If you like your televised politics deadly serious, Thursday was a good night to tune in.
On CNN, Anderson Cooper and a studio audience asked pointed questions of President Obama regarding his efforts to improve gun safety and to stop mass murders through executive orders limiting gun sales.
Two days before, he’d shed tears when recalling the slaughter of 20 school children in their classroom three years ago in Connecticut.
For this, Sean Hannity of Fox News Channel called Mr. Obama “President Crybaby.”
“I thought those were crocodile tears,” Mr. Hannity said Thursday night after the President spoke. “Why should we think he’s sincere?”
This flippant, disrespectful comment is typical of Mr. Hannity, a pistol-packing right-winger and champion race-baiter who excels at throwing verbal sucker-punches below the belt and after the bell.
Over on MSNBC, they covered the President, of course, but also another major life-and-death issue: the poison tap water in the city of Flint, Michigan. Rachel Maddow, who hosts the 9 p.m. hour, has reported for months that Flint’s water is tainted by lead from inside old pipes.
‘The governor refused to listen. He mocked the critics. He mocked the doctors doing the studies at a local hospital. He ridiculed them. He wouldn’t listen to anybody.’
She has frequently reported that the city, due to its financial emergency, was under the control of Gov. Rick Snyder when his minions decided to save money by drawing water from the polluted Flint River instead of from Lake Huron, which is much cleaner.
Because of this, tests have shown that lead levels in Flint children are two to three times higher than they should be.
Although the problem was discovered last spring, Mr. Snyder got around to declaring an emergency only this week. He spoke to Flint’s mayor but made her come to see him at the state capital of Lansing. For weeks, Ms. Maddow has asked of Mr. Snyder: What did he know and when did he know it?
She compared Mr. Snyder’s slow reaction to the water crisis to that of a cop watching a mugging.
“This is a mugging that is underway right this second,” she said. “That is not the time to convene a meeting… This is the time to stop the mugging. Flint needs the Red Cross, the National Guard and trucks full of water tonight.”
Joining her effort Thursday was Michael Moore, the Oscar-winning filmmaker who grew up in Flint and launched his career with the film “Roger and Me” about General Motors abandoning the city.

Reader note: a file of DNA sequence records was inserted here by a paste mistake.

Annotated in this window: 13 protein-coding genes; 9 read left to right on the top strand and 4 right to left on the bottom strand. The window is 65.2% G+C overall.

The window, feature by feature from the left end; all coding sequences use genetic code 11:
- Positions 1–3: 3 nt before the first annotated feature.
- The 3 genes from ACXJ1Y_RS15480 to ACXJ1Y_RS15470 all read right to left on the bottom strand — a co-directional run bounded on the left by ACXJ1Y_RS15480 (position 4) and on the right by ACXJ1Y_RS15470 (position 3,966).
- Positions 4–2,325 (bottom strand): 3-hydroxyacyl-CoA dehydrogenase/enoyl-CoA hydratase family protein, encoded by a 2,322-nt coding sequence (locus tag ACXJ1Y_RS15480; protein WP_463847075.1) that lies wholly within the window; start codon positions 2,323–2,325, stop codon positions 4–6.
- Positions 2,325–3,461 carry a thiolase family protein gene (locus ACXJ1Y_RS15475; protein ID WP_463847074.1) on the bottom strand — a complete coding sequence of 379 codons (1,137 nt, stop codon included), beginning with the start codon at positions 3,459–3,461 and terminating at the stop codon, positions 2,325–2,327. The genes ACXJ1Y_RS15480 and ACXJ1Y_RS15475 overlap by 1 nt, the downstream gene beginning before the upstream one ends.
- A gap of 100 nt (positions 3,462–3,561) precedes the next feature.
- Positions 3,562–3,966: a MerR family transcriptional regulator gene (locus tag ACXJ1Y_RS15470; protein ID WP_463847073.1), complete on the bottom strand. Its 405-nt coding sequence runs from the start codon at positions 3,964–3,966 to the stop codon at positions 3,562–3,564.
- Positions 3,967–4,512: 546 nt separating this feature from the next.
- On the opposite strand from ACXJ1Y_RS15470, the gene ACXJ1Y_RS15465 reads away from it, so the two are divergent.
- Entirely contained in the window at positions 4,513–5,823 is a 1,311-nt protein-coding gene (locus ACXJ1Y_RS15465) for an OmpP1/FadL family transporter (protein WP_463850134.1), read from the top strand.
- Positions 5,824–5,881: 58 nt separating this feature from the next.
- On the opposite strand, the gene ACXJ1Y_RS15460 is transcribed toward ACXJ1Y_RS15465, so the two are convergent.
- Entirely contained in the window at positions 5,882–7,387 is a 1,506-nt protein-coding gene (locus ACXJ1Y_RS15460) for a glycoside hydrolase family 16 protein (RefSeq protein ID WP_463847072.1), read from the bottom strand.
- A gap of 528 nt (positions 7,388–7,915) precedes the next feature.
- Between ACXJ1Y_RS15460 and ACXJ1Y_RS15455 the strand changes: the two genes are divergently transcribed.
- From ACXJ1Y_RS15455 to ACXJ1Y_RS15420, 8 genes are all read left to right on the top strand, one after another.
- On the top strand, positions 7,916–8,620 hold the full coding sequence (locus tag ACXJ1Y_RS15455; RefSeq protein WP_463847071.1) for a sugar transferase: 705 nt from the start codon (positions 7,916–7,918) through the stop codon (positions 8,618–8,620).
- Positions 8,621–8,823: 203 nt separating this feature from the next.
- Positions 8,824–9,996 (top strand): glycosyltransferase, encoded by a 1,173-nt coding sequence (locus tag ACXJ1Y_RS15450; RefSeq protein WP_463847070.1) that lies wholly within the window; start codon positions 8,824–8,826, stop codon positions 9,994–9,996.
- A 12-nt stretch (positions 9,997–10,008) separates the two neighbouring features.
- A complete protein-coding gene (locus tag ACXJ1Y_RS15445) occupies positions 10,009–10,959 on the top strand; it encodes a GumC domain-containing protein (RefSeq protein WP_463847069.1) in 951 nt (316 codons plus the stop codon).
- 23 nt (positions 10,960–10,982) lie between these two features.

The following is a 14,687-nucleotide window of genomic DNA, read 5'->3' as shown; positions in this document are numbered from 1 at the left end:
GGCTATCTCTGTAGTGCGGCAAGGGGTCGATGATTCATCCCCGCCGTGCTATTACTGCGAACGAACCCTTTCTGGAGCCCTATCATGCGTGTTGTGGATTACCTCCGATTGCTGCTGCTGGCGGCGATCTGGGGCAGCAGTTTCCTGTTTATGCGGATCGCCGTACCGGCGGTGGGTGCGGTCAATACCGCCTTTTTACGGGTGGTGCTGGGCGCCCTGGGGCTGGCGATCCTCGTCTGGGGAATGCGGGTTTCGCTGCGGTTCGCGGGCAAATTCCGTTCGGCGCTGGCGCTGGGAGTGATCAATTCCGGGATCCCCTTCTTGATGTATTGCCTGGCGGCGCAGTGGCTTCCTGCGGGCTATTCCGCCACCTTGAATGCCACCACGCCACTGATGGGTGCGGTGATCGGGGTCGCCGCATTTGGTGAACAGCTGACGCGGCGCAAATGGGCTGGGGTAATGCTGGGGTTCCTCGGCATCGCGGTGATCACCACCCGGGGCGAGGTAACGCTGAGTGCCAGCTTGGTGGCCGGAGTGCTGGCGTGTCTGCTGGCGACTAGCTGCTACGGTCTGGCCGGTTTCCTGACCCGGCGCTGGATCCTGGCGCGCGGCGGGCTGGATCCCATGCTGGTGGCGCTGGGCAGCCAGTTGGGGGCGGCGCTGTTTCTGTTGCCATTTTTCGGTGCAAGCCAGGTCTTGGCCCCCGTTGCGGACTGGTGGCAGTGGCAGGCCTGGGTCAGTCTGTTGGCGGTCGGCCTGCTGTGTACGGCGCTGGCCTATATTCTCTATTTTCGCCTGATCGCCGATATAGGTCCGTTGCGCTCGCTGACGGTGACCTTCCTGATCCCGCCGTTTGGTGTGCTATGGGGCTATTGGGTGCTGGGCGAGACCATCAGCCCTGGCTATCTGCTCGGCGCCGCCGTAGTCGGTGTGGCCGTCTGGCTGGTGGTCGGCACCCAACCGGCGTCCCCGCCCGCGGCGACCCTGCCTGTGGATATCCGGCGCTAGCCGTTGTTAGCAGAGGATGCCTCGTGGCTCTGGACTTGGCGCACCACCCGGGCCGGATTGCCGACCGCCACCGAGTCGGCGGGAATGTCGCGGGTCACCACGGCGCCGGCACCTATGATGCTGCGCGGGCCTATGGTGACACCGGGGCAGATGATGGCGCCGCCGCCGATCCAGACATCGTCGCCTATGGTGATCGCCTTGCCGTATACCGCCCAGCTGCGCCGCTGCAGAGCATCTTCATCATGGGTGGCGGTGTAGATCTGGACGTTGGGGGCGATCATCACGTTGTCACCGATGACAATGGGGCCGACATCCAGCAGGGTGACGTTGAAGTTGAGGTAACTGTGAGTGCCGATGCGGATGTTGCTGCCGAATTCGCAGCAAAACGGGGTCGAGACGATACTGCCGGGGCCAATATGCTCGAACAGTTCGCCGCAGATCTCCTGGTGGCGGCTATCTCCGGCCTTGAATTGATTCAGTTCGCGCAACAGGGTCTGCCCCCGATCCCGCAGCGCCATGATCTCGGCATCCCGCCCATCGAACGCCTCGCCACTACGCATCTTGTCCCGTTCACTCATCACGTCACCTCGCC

Speaking with Chuck Todd on Meet The Press on MSNBC in the 5 p.m. hour, Mr. Moore said Gov. Snyder should be arrested and charged with criminal behavior because, Mr. Moore alleged, the Republican governor knew about the problem and covered it up.
Mr. Moore—wearing a Detroit Tigers’ baseball cap in camo colors—said Mr. Snyder’s weak apology was like that of a drunk driver saying, hey, he wasn’t TRYING to kill that kid on that sidewalk.
“It really was absolute insanity,” Mr. Moore said of Governor Snyder’s handling of the crisis. “The governor refused to listen. He mocked the critics. He mocked the doctors doing the studies at a local hospital. He ridiculed them. He wouldn’t listen to anybody.”
Earlier in the day, Mr. Moore appeared on WJRT (Channel 12) in Flint for a longer interview. Mr. Moore said Mr. Snyder’s recent apology and the firing of two staff members is “sort of the standard M.O. of someone who’s been caught and I don’t think he’s going to get away with this.”
“He has to be punished,” Mr. Moore told reporter Marc Jacobson. “He has to pay for his crime… We’ve permanently damaged the brains of probably all of the children in Flint. This is a complete tragedy… This particular governor and his particular party, they aren’t big believers in science. They believe in a lot of crazy things.”
Much of the reporting from Michigan has come from Kurt Guyette, a journalist hired by the American Civil Liberties Union to investigate why poison now flows through the taps of Flint for people to use in cooking, cleaning house and bathing. The United States attorney for that part of Michigan is now investigating Mr. Snyder’s actions and those of his staff.
As for the President and his town hall meeting, Mr. Cooper noted at the very beginning that the National Rifle Association was invited to participate but declined. Mr. Obama re-stated his willingness to seek common ground with the N.R.A. but alluded to the intransigence of a pressure group that works under the guise of the Second Amendment to protect dealers of hand-held murder machines.
“The way it is described is we’re trying to take away everybody’s guns,” Mr. Obama said. He continued with common-sense arguments. In cars, for instance, we don’t refuse safety improvements just because they won’t stop every traffic fatality.
“The conversation has to be based on facts and truth,” Mr. Obama said. “If we can’t solve every crime, we shouldn’t try to stop any? The young man who killed those kids in Newtown had access to an arsenal.”
One note of hope came from Sen. Chris Murphy who praised the President for his executive orders early in the week and his public appearance Thursday.
“This is really exceptional,” Mr. Murphy said on CNN. “This will go down as a seminal week in the anti-gun violence movement.”